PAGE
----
Global Three independent long records of global average near-surface (land and ocean) annual temperature show that the decade between 2004 and 2013 was 0.75 °C to 0.81 °C warmer than the pre-industrial average. The rate of change in global average temperature has been close to the indicative limit of 0.2°C per decade in recent decades. Variations of global mean near-surface temperature on decadal time scales are strongly influenced by natural factors. Over the last 10-15 years global near-surface temperature rise has been slower than in previous decades. This recent slow-down in surface warming is due in roughly equal measure to reduced radiative forcing from natural factors (volcanic eruptions and solar activity) and to a cooling contribution from internal variability within the climate system (the redistribution of heat to the deeper ocean). The Arctic region has warmed significantly more rapidly than the global mean, and this pattern is projected to continue into the future. The best estimate for further rises in global average temperature over this century is from 1.0 to 3.7°C above the period 1971-2000 for the lowest and highest representative concentration pathway (RCP) scenarios. The uncertainty ranges for the lowest and highest RCP are 0.3–1.7°C and 2.6–4.8°C, respectively. The EU and UNFCCC target of limiting global average temperature increase to less than 2°C above the pre-industrial levels is projected to be exceeded between 2042 and 2050 by the three highest of the four IPCC scenarios (RCPs). Europe Annual average temperature across the European land areas has warmed more than global average temperature, and slightly more than global land temperature. The average temperature for the European land area for the last decade (2004–2013) is 1.3°C above the pre-industrial level, which makes it the warmest decade on record. Annual average land temperature over Europe is projected to continue increasing by more than global average temperature over the rest of this century, by around 2.4 °C and 4.1 °C under RCP4.5 and RCP8.5 respectively. Extremes of cold have become less frequent in Europe while warm extremes have become more frequent. Since 1880 the average length of summer heat waves over western Europe doubled and the frequency of hot days almost tripled.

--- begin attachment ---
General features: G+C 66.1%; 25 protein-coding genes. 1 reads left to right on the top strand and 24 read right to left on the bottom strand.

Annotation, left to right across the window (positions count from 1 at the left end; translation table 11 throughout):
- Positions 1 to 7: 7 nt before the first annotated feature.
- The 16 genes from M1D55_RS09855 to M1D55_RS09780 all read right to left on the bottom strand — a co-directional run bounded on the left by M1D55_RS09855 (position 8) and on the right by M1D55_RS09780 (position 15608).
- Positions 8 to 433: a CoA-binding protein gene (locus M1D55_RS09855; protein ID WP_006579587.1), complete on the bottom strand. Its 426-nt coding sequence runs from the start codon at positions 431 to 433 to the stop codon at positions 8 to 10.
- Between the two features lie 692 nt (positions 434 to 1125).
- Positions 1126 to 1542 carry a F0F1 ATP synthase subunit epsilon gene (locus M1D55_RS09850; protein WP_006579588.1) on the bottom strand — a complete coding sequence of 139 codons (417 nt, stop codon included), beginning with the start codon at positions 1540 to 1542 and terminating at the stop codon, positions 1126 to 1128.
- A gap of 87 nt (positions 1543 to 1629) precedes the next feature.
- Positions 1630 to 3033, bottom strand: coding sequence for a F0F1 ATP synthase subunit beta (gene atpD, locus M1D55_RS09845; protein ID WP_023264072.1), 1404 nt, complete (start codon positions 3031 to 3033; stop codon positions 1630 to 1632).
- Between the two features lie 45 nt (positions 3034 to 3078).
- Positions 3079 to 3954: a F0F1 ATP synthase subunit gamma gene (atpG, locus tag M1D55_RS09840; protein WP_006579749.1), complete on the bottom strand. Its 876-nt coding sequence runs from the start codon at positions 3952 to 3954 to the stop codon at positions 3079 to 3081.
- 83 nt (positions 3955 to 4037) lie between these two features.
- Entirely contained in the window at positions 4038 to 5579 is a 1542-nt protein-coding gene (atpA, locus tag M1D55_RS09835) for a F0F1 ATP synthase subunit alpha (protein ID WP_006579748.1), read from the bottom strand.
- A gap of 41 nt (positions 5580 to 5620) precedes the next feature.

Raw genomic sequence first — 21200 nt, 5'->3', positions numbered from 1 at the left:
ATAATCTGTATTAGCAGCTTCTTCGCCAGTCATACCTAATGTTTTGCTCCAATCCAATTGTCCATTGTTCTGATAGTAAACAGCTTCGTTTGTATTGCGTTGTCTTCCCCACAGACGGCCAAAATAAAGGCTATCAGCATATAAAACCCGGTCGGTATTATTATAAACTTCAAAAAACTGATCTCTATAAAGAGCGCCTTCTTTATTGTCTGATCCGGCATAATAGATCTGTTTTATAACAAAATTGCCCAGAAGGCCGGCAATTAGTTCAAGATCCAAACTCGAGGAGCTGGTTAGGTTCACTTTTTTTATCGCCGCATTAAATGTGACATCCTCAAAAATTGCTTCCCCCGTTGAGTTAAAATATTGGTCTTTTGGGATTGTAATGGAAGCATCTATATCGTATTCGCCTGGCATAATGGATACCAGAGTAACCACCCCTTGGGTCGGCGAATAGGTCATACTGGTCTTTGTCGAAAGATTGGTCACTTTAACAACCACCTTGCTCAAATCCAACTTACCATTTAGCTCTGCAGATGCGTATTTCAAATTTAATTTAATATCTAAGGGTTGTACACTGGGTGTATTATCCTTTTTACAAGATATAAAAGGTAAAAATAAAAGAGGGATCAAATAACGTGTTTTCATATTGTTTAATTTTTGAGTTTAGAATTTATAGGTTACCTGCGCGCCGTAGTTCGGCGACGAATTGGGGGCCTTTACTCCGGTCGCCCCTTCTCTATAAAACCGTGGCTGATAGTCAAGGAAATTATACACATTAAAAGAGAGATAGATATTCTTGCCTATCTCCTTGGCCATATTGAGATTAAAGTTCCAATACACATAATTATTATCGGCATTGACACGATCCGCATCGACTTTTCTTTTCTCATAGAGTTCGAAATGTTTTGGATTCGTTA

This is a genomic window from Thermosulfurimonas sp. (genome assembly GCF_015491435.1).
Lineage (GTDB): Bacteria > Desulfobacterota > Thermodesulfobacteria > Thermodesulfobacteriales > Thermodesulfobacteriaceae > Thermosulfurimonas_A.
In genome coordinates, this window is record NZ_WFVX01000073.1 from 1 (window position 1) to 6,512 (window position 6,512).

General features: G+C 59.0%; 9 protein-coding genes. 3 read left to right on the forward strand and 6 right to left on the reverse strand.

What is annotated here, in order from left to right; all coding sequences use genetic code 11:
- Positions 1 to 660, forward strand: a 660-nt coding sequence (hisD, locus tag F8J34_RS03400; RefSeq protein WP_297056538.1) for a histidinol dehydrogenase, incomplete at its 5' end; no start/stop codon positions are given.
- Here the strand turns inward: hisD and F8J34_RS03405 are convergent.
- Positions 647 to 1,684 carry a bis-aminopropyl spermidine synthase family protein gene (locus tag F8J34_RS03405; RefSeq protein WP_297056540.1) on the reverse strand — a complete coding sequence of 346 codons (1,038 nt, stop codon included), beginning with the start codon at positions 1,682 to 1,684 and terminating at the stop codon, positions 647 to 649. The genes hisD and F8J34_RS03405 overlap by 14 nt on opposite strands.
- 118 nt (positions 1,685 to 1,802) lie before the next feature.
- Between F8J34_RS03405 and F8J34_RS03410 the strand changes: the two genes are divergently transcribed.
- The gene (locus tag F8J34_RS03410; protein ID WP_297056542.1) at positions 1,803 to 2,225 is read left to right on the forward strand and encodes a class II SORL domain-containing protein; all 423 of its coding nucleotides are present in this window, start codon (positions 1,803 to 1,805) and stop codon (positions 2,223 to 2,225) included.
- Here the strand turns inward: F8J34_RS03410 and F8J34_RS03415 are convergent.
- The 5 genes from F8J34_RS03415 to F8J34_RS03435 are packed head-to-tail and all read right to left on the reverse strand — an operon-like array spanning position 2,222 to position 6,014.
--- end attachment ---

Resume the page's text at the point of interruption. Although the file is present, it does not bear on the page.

Located in Data and maps Indicators Global and European temperature